Why a Compendium?

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Home Antarctic MeteoritesLunar Meteorite CompendiumWhy a Compendium?

Why a compendium?

The numbers of lunar meteorites are growing quickly in the last few years —as of January 2013 there are approximately 80 meteorites that have been officially classified as having lunar origin ( Table 1 ). Thirteen of these are from the US Antarctic meteorite collection, 6 are from the Japanese Antarctic meteorite collection, and the other 61 are from hot desert localities in Africa, Australia, and the Middle East. [Note: There are actually a total of 165 individual rocks, but many of these have been ‘paired’ with other rocks that have been found together, or are believed to have come from the same ‘parent’ lunar meteorite.]

The total mass of recognized lunar meteorites is approximately 66.6 kg, as compared to the 21.5, 34.4, 42.3, 77.3, 95.7, and 110.5 kg of rock brought back from the Moon by Apollo 11, 12, 14, 15, 16 and 17, respectively (e.g., Meyer, 1992). Because of the mass, diversity and number of lunar meteorites in world collections, it was suggested by CAPTEM and other members of the community that a Lunar Meteorite Compendium be initiated.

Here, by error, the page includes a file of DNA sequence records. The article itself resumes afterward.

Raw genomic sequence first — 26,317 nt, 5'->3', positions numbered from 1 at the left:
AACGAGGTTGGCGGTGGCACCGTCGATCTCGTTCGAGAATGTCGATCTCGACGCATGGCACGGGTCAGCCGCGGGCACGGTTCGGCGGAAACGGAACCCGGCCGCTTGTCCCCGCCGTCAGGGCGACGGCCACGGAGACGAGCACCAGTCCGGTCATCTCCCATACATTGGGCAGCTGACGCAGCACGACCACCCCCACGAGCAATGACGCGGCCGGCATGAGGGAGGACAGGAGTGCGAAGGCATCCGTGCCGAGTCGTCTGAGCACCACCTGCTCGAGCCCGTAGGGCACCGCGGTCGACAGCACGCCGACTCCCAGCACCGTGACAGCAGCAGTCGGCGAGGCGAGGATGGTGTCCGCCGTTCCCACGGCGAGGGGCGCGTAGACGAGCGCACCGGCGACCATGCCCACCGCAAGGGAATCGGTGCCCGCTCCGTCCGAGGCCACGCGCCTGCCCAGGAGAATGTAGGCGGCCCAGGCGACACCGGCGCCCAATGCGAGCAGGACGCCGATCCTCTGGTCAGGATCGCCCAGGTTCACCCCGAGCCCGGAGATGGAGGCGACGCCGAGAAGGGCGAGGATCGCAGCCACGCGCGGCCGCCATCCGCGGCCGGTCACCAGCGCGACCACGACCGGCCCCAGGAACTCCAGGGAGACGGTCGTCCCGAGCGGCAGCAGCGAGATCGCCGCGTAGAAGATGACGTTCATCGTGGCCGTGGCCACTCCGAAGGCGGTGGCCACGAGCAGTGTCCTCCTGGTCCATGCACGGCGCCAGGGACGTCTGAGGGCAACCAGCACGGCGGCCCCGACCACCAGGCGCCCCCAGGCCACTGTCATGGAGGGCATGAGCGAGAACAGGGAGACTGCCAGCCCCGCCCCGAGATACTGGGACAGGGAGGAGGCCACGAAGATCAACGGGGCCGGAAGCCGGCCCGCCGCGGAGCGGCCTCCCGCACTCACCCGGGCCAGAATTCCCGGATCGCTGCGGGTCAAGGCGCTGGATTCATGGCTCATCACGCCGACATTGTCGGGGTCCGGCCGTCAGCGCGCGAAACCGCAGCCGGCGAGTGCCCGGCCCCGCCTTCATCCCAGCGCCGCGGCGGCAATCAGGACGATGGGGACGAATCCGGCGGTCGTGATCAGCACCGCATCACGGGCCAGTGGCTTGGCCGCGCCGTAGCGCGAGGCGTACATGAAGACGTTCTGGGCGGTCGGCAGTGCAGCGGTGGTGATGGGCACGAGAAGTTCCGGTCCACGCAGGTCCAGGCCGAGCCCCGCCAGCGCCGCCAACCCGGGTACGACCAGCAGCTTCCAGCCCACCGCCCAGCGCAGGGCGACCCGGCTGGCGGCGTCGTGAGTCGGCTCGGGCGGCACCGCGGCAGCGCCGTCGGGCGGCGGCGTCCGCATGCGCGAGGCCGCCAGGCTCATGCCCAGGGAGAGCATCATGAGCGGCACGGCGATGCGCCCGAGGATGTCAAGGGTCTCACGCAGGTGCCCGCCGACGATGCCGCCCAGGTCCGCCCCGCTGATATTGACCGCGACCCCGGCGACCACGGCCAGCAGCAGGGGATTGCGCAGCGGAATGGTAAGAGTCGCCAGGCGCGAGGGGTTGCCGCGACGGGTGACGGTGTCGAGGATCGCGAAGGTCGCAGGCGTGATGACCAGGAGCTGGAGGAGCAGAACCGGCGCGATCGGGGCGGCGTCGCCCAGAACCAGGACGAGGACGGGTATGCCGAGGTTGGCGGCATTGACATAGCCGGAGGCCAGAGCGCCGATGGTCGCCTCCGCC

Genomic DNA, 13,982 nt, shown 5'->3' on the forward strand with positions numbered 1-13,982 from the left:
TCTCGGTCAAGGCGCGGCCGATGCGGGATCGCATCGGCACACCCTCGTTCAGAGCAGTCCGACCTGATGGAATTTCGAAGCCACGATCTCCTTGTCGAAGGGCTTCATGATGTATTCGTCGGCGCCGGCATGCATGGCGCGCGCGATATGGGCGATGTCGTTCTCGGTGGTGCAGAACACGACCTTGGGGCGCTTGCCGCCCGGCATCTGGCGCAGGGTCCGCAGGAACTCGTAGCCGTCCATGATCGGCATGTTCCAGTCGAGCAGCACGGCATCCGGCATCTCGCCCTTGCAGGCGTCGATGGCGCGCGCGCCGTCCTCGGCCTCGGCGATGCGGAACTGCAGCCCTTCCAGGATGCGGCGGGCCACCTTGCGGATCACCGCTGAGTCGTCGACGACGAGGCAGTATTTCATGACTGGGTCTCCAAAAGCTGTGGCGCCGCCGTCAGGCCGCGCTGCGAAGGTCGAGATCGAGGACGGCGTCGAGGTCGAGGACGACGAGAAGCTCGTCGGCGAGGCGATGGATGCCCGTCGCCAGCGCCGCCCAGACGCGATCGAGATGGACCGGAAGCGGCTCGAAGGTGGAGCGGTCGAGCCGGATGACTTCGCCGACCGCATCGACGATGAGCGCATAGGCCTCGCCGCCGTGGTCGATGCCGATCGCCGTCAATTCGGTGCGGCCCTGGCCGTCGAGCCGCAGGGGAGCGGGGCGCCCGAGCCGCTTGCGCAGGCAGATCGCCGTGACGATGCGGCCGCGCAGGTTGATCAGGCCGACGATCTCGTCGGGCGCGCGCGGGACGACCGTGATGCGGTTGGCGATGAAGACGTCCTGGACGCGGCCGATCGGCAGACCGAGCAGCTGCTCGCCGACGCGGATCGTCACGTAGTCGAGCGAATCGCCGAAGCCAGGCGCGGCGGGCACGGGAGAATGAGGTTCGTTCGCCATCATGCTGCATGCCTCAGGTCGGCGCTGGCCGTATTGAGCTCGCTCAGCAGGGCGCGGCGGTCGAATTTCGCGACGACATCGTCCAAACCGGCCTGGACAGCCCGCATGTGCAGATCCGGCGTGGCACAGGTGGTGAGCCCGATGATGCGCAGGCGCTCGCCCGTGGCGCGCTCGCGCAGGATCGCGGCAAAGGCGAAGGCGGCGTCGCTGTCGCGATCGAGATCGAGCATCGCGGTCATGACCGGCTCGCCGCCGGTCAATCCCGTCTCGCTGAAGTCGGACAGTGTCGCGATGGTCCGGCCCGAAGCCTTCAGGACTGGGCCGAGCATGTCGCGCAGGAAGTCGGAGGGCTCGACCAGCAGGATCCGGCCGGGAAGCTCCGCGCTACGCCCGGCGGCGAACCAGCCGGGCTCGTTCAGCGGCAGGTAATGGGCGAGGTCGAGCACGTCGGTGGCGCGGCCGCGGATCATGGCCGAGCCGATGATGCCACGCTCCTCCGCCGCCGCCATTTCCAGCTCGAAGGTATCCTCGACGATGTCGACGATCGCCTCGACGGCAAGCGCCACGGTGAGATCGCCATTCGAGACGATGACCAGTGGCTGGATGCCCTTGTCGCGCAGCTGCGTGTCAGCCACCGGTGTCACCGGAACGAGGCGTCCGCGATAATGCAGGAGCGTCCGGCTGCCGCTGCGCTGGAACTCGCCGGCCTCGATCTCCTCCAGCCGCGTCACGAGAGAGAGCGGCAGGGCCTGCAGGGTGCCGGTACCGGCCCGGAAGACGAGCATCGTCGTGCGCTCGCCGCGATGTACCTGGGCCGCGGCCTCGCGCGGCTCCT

This is justified for several additional reasons:

  • First, the popularity of Dr. Charles Meyer’s Martian Meteorite Compendium (MMC) provided precedence for initiating a project of this scale.
  • Second, as the lunar science community becomes increasingly geared toward sample return missions, the need arises for a succinct presentation of information about sample collections.
  • Third, a compendium can serve the reader as a springboard into the extensive peer reviewed literature.
  • And fourth, the several books and resources dedicated to lunar materials — Lunar Science: An Apollo perspective (S.R. Taylor, 1982), Basaltic Volcanism Study Project (BVSP, 1981), Origin of the Moon (Hartman, Phillips and G.J. Taylor, 1986), and the Lunar Source Book (Heiken, Vaniman and Phillips, 1991) — all pre-date the recent explosion of lunar meteorites. One exception is the New Views of the Moon book (released in 2006) where lunar meteorites are nicely integrated into many of the chapters of this book (Jolliff, Wieczorek, Shearer and Neal, 2006).

There have been a few journal issues dedicated to specific lunar meteorites, but these have been more than 10 years ago, e.g., ALH A81005 in 1982 Geophysical Research Letters, MAC 88105 in 1991 Geochimica et Cosmochimica Acta, and EET 96008 in 1999 Meteoritics and Planetary Science. In addition, Randy Korotev, of Washington University in St. Louis, has written a thorough review article regarding lunar meteorites (Korotev, 2005).

All of these reasons have influenced the curation office at JSC to initiate a Lunar Meteorite Compendium.

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